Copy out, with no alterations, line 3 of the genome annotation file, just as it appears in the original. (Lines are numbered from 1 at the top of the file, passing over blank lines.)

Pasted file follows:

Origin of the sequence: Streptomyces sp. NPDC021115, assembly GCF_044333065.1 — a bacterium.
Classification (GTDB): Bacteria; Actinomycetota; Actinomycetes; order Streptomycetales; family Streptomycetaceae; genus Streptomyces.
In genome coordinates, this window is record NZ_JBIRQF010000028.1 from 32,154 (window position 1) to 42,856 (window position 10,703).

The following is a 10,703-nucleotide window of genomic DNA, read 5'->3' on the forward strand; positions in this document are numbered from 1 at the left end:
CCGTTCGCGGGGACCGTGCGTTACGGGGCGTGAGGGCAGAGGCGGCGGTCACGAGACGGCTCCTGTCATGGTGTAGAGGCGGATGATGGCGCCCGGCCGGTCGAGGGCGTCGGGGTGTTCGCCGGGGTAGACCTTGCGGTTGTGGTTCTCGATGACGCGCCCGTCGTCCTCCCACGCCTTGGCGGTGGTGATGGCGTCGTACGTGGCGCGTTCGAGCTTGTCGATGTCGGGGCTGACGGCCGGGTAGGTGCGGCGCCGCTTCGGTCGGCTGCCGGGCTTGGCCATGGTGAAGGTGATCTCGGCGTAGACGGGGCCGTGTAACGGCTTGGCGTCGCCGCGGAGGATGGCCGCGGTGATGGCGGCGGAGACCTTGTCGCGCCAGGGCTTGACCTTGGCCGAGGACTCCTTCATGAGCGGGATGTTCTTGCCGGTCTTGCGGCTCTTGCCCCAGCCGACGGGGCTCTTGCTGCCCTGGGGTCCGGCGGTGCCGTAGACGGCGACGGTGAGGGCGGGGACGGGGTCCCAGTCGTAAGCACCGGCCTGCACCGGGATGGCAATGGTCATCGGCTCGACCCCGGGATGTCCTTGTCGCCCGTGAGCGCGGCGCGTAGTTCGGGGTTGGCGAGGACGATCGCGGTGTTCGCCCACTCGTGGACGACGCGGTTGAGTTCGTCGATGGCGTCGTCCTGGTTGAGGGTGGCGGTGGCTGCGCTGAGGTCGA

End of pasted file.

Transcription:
In genome coordinates, this window is record NZ_JBIRQF010000028.1 from 32,154 (window position 1) to 42,856 (window position 10,703).